This webinar is the first in the Giving Australia series and includes the key data and insights from Giving Australia 2016.

Giving Australia 2016: Philanthropy and philanthropists
(first in the Giving Australia series)

Friday 5 May, 2017 | 11:30am sharp – 12:30pm (AEST)
Can’t attend in real time? You should still register. All registrants will receive a recording of the webinar.

Led by Giving Australia researchers:
Professor Jo Barraket and Dr Christopher Baker from the Centre for Social Impact Swinburne, Swinburne University of Technology with inputs from ACPNS at QUT, DSS and The Partnership.

Data from the philanthropy sector is rare in this country. This is an invaluable learning experience for those working in the philanthropic and nonprofit sectors, especially those working in grantmaking and grantseeking areas.


Other webinars in this series

Giving Australia reports will be released progressively throughout coming months, each with their own in-depth webinar – watch this space or email for more information.

Like reading? You’ll love this

Giving Australia reports and fact sheets are freely available via the Department of Social Services’ research projects website, including the Philanthropy and philanthropists report, on which this webinar is based.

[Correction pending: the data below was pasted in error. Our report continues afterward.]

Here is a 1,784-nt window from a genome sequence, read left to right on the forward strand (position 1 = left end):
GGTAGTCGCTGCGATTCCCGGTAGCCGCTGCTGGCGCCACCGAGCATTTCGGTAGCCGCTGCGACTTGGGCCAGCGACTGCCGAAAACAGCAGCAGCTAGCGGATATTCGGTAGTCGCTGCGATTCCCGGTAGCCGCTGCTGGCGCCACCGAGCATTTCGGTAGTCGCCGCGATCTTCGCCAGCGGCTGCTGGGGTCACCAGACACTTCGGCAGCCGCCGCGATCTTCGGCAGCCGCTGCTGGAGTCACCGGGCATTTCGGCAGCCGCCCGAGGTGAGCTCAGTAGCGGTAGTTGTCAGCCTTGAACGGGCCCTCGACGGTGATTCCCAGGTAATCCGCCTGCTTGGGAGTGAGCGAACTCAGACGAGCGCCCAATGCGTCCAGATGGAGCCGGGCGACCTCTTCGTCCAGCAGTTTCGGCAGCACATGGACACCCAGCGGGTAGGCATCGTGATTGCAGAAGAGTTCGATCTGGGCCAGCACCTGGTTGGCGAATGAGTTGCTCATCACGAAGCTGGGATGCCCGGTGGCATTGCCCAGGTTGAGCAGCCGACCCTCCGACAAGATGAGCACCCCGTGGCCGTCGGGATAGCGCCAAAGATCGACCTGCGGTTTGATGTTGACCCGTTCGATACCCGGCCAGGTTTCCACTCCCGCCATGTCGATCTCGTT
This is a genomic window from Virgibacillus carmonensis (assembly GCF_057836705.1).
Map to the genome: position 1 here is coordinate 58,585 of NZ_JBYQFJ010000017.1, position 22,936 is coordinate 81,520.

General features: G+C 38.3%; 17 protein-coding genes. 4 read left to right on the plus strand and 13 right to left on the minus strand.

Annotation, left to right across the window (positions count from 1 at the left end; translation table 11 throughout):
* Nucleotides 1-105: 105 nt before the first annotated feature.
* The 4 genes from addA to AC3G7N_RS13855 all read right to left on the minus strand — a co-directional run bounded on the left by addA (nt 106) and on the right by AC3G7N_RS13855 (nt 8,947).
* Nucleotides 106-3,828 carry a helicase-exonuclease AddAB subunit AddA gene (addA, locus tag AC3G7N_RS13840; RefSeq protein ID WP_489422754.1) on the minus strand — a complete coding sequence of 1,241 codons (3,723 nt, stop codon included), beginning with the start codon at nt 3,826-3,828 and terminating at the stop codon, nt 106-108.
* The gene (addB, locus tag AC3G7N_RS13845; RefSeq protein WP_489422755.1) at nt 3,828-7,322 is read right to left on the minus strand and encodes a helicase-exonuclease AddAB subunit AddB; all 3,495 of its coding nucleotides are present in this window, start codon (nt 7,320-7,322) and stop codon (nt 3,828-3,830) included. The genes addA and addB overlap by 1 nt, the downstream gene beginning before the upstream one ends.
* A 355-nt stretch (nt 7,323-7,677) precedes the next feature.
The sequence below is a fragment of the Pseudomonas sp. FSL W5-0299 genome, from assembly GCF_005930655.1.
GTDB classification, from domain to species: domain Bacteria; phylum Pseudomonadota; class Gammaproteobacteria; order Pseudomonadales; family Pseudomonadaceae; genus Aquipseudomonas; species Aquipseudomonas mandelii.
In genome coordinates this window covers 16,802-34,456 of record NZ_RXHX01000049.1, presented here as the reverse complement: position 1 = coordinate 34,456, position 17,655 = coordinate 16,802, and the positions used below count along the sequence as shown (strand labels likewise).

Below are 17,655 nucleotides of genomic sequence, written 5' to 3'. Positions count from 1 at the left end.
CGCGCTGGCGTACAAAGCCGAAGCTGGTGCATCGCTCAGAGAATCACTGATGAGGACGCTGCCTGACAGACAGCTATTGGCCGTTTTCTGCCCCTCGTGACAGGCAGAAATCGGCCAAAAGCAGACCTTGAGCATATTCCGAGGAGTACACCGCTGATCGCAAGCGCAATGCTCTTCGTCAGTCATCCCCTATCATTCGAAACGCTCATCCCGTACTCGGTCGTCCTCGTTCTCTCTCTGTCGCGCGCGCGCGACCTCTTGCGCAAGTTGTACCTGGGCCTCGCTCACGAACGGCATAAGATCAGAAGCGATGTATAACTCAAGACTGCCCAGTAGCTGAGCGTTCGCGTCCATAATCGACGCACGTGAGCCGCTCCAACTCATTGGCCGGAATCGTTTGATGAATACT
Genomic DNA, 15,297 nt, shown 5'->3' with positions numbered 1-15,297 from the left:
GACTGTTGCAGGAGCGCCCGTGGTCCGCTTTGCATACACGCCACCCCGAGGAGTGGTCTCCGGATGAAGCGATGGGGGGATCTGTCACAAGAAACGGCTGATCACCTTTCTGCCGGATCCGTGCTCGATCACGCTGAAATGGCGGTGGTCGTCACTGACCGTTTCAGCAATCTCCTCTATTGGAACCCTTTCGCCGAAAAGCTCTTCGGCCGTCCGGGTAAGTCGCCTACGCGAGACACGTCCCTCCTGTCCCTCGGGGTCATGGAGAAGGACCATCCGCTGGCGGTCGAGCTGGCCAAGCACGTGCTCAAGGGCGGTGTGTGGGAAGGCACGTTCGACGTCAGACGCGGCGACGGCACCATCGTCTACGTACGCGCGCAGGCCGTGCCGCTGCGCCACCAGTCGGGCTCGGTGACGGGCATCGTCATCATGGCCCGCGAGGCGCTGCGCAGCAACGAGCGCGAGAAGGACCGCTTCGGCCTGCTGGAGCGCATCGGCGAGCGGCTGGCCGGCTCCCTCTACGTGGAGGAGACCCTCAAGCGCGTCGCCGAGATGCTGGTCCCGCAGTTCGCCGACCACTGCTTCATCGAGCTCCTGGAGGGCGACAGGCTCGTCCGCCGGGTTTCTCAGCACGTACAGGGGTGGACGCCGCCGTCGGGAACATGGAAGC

Learn more about Giving Australia | Subscribe to the Giving Australia blog

*Giving Australia was commissioned by the Department of Social Services as an initiative of the Prime Minister’s Community Business Partnership. It was led by the Australian Centre for Philanthropy and Nonprofit Studies (ACPNS) at QUT with the Centre for Social Impact at Swinburne University of Technology and the Centre for Corporate Public Affairs.

Want to make a difference? Now’s your chance.

Hayley (pictured), Founded ATMA, a humanitarian organization dedicated to improving education for underprivileged children in India


Develop the skills for a career in the management of philanthropic and nonprofit organisations through ACPNS.

If you’ve been considering studying in 2017 now’s the time to act!

We are now taking mid-year enrolments for the Graduate Certificate in Business (Philanthropy and Nonprofit Studies) and the Master of Business (Philanthropy and Nonprofit Studies).

If you’ve been considering enrolling in our courses now’s the time to act.


30 June – On time closing date for course applications (late applications may be accepted but may incur a fee)
30 June  – 2 July – Orientation and Intensive Weekend for new and continuing students (on campus)